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Blood signatures to diagnose infection

Date:
September 12, 2010
Source:
Society for General Microbiology
Summary:
Coughing and wheezing patients could someday benefit from quicker, more accurate diagnosis and treatment for respiratory infections such as flu, through a simple blood test, according to scientists.

Coughing and wheezing patients could someday benefit from quicker, more accurate diagnosis and treatment for respiratory infections such as flu, through a simple blood test, according to scientists.

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Dr. Aimee Zaas, presenting her work at the Society for General Microbiology's autumn meeting in Nottingham describes how simply looking at an individuals blood 'signature' can be used to quickly diagnose and treat ill patients and could even predict the onset of a pandemic.

The team, from the Duke Institute for Genome Sciences & Policy and Duke University Medical Center in the US, looked at the blood of otherwise healthy individuals who had been exposed to rhinovirus, respiratory syncytial virus or influenza. The team found each viral infection stimulated the body to produce a very specific set of immune molecules that could be detected in the blood. Recording the distinct blood signatures for each virus in a database and matching them against blood samples from other ill patients pinpointed the cause of disease with more than 95% accuracy.

Respiratory infections, including colds and flu are a common reason for seeking medical help. As Dr. Zaas highlighted, "Current methods for accurate diagnosis are time and labour intensive and are not always accurate. This means GPs are sometimes overcautious and may prescribe antibiotics unnecessarily, for viral infections. During a pandemic, this has real consequences as there is an increased risk of spreading infection."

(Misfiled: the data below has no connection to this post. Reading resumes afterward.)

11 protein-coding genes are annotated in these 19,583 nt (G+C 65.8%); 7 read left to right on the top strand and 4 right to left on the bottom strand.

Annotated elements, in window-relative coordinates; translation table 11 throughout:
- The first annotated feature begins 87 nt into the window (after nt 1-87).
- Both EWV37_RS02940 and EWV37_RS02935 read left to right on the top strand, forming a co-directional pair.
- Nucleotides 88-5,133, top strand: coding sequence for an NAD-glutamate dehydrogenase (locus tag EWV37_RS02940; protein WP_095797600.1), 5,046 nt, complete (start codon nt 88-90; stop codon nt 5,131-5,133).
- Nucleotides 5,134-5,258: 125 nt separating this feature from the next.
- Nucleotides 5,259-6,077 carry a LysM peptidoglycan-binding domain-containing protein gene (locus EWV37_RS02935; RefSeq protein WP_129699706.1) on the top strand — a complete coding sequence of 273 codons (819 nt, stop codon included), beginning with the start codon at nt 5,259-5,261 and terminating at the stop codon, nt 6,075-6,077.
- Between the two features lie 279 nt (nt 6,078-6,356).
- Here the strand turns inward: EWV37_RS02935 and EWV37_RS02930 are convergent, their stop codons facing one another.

Dr. Zaas explained how her test works completely differently to current diagnostic tests as it analyses each individual's immune response to infection, rather than the actual micro-organism responsible. "We effectively look at the imprint in the blood that the virus makes, which is as individual as a signature," she said. "Not only is this much more accurate than traditional testing, it also works much faster as it can be done through a simple blood test."

This work was sponsored by the US Defense Department Advanced Research Projects Agency and is part of a large team effort. If developed further, the findings could be used in emergency departments and primary care clinics to diagnose respiratory viral illness. "This could allow patients quicker access to antiviral drugs, but could also give an accurate warning of an upcoming pandemic," explained Dr. Zaas.


Story Source:

The above story is based on materials provided by Society for General Microbiology. Note: Materials may be edited for content and length.


Cite This Page:

Society for General Microbiology. "Blood signatures to diagnose infection." ScienceDaily. ScienceDaily, 12 September 2010. <www.sciencedaily.com/releases/2010/09/100906202903.htm>.
Society for General Microbiology. (2010, September 12). Blood signatures to diagnose infection. ScienceDaily. Retrieved November 28, 2014 from www.sciencedaily.com/releases/2010/09/100906202903.htm
Society for General Microbiology. "Blood signatures to diagnose infection." ScienceDaily. www.sciencedaily.com/releases/2010/09/100906202903.htm (accessed November 28, 2014).

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